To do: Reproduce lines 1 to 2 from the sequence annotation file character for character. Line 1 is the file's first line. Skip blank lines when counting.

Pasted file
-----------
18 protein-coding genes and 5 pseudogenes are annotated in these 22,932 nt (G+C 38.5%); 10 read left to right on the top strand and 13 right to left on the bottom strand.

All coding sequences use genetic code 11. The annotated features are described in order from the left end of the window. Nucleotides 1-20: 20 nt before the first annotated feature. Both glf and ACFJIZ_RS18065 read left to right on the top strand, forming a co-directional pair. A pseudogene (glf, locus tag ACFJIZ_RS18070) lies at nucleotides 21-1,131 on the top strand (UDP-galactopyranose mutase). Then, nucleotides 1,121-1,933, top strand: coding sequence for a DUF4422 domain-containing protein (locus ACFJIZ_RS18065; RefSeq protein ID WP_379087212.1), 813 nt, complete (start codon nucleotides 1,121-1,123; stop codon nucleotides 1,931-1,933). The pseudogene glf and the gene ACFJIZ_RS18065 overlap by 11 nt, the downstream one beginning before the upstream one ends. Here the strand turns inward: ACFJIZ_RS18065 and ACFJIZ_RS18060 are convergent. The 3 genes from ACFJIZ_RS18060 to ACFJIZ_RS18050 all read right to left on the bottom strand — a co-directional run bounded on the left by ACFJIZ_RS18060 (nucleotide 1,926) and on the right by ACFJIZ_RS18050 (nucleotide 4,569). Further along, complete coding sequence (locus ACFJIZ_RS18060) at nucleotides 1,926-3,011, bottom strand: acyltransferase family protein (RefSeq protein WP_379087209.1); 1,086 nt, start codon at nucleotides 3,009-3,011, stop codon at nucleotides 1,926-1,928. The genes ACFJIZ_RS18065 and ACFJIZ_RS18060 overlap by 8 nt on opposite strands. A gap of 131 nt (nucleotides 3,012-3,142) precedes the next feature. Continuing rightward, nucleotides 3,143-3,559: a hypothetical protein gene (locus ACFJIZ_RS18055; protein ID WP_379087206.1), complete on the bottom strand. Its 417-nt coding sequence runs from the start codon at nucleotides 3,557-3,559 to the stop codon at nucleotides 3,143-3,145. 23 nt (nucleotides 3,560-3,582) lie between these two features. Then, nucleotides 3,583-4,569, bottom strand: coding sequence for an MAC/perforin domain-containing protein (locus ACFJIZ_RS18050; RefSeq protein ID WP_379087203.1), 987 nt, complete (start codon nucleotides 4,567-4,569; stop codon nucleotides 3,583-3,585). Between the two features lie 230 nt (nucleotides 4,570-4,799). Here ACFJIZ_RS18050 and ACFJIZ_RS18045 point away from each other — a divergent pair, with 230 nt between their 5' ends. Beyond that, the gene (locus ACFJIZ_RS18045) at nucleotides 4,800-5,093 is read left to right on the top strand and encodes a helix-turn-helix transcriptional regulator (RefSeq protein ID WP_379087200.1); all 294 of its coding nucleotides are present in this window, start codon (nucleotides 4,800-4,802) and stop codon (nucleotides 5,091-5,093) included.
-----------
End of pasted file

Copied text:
18 protein-coding genes and 5 pseudogenes are annotated in these 22,932 nt (G+C 38.5%); 10 read left to right on the top strand and 13 right to left on the bottom strand.

All coding sequences use genetic code 11. The annotated features are described in order from the left end of the window. Nucleotides 1-20: 20 nt before the first annotated feature. Both glf and ACFJIZ_RS18065 read left to right on the top strand, forming a co-directional pair. A pseudogene (glf, locus tag ACFJIZ_RS18070) lies at nucleotides 21-1,131 on the top strand (UDP-galactopyranose mutase). Then, nucleotides 1,121-1,933, top strand: coding sequence for a DUF4422 domain-containing protein (locus ACFJIZ_RS18065; RefSeq protein ID WP_379087212.1), 813 nt, complete (start codon nucleotides 1,121-1,123; stop codon nucleotides 1,931-1,933). The pseudogene glf and the gene ACFJIZ_RS18065 overlap by 11 nt, the downstream one beginning before the upstream one ends. Here the strand turns inward: ACFJIZ_RS18065 and ACFJIZ_RS18060 are convergent. The 3 genes from ACFJIZ_RS18060 to ACFJIZ_RS18050 all read right to left on the bottom strand — a co-directional run bounded on the left by ACFJIZ_RS18060 (nucleotide 1,926) and on the right by ACFJIZ_RS18050 (nucleotide 4,569). Further along, complete coding sequence (locus ACFJIZ_RS18060) at nucleotides 1,926-3,011, bottom strand: acyltransferase family protein (RefSeq protein WP_379087209.1); 1,086 nt, start codon at nucleotides 3,009-3,011, stop codon at nucleotides 1,926-1,928. The genes ACFJIZ_RS18065 and ACFJIZ_RS18060 overlap by 8 nt on opposite strands. A gap of 131 nt (nucleotides 3,012-3,142) precedes the next feature. Continuing rightward, nucleotides 3,143-3,559: a hypothetical protein gene (locus ACFJIZ_RS18055; protein ID WP_379087206.1), complete on the bottom strand. Its 417-nt coding sequence runs from the start codon at nucleotides 3,557-3,559 to the stop codon at nucleotides 3,143-3,145. 23 nt (nucleotides 3,560-3,582) lie between these two features. Then, nucleotides 3,583-4,569, bottom strand: coding sequence for an MAC/perforin domain-containing protein (locus ACFJIZ_RS18050; RefSeq protein ID WP_379087203.1), 987 nt, complete (start codon nucleotides 4,567-4,569; stop codon nucleotides 3,583-3,585). Between the two features lie 230 nt (nucleotides 4,570-4,799). Here ACFJIZ_RS18050 and ACFJIZ_RS18045 point away from each other — a divergent pair, with 230 nt between their 5' ends. Beyond that, the gene (locus ACFJIZ_RS18045) at nucleotides 4,800-5,093 is read left to right on the top strand and encodes a helix-turn-helix transcriptional regulator (RefSeq protein ID WP_379087200.1); all 294 of its coding nucleotides are present in this window, start codon (nucleotides 4,800-4,802) and stop codon (nucleotides 5,091-5,093) included.